While every TTC case is different, most specialists will create a plan to give couples or singles the best odds of having a baby. This might include IVF treatments, surrogate options, and other routes. Whatever the course of action though, it’s likely you and your partner will be spending countless hours visiting doctors. This fact alone is reason enough to give your manager a head’s up. Request a meeting in private where you let your boss know you’d like to speak about a confidential, personal matter. If for any reason you don’t feel you can trust him or her, seek the solace of human resources to deliver the news. Here are some topics to touch on:
Express your commitment
There’s no way around it: In the United States, fertility treatments are pricey, and few employers help with the cost. For many, this means a paycheck is even more important to ensure, making employment that much more significant. When you begin the conversation, Dr. Thomas urges professionals to reiterate your dedication to your gig, no matter what personal issues you may be facing. Here, it’s okay to be honest and request a bit of leeway and patience from the higher-ups. “Explain to your boss that you are as committed to your job as much as ever, but that you are going through a very difficult time with fertility issues and that it is causing some temporary issues with you operating at your full capacity,” she says.
Fair warning: any type of medical issue — especially one that’s tied directly to your sense of self, your future and your heartstrings — may result in some intense introspective. While normal, accepting hard truths about your body and its capabilities can be frustrating and at times, scary. However, the more you take responsibility for your situation and claim ownership, the better you will feel about moving forward — both socially and professionally.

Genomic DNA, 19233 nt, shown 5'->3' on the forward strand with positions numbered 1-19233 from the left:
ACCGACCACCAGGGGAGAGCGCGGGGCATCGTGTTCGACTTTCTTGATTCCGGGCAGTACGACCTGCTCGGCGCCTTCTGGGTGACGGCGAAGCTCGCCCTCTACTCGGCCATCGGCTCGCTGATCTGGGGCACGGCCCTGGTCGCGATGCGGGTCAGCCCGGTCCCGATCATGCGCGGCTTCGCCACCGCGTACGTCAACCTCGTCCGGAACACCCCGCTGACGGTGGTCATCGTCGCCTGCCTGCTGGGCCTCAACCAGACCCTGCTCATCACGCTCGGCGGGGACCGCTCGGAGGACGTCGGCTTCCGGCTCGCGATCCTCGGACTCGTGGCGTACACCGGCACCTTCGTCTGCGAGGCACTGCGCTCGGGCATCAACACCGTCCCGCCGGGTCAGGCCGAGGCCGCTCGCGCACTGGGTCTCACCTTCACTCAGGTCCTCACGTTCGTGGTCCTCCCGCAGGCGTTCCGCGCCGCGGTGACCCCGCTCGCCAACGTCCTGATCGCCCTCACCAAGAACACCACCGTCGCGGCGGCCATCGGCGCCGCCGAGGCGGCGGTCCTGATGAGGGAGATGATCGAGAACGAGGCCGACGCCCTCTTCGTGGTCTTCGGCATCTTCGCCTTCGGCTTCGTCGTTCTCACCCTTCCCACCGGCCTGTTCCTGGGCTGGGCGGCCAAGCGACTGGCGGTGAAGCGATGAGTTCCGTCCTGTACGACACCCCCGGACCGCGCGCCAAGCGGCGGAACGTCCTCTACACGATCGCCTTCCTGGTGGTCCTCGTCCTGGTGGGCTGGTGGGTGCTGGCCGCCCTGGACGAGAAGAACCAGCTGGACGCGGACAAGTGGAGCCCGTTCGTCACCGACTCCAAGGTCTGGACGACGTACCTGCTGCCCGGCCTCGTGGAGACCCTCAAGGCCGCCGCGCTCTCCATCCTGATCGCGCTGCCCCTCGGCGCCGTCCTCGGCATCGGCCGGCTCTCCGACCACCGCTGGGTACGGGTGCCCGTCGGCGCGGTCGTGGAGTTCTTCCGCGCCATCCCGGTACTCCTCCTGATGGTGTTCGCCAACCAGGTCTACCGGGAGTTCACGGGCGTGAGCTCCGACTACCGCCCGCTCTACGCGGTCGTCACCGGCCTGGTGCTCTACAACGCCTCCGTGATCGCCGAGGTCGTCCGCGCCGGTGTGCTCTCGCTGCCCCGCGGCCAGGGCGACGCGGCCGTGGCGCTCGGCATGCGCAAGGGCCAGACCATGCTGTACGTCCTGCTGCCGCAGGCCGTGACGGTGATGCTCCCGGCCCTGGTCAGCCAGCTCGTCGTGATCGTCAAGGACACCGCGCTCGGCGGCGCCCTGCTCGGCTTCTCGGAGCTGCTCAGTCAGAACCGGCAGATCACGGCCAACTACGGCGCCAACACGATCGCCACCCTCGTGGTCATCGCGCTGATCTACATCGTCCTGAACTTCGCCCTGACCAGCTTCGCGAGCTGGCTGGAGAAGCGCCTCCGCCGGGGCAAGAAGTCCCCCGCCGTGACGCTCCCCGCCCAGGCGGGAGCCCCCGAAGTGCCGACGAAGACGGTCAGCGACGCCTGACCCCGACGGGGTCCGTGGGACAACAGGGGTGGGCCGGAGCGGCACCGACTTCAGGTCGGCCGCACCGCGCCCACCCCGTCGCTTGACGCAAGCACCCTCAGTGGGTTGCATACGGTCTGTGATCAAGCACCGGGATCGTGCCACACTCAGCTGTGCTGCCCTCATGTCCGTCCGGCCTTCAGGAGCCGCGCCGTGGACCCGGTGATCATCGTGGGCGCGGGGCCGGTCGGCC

Your manager needs to understand the steps you’re taking, why you’re taking them, and most importantly, why those steps matter to you and your happiness. This may mean strategizing ways to work and a varied solution to your day-to-day deliverables.
“Articulate you’re trying to find better ways to work more effectively during this stressful phase such as exercising enough to help de-escalate the upsetting feelings, sharpen your concentration, and increase your energy,” Dr. Thomas says. “You may consider going to therapy to help more effectively deal with the fertility struggles and symptoms or incorporating ways to relax and de-stress into your life such as meditation or yoga, and leaning on the emotional support of family and friends.”
The more your manager knows what you’re doing outside of office hours, the more likely they will be forgiving and understanding of your fertility journey.
Be honest about your performance
Depending on the relationship you have with your boss and how long you’ve been at a company, he or she may be more empathetic toward your situation. If you’re comfortable and feel as if your job won’t be in jeopardy, Dr. Thomas says it’s okay to ask for a temporary shift in your responsibilities.
“If you are getting behind with work, missing meetings and/or deadlines, ask your boss if he or she can temporarily delegate some of your workload to others in the office, without disclosing to them why this is being done until you are more able to reclaim your full workload again,” she suggests. “By asking your boss to do this, you are acknowledging that you are not currently performing at your usual capacity at work, but that you don’t want to disrupt or adversely affect the company because of your situation.”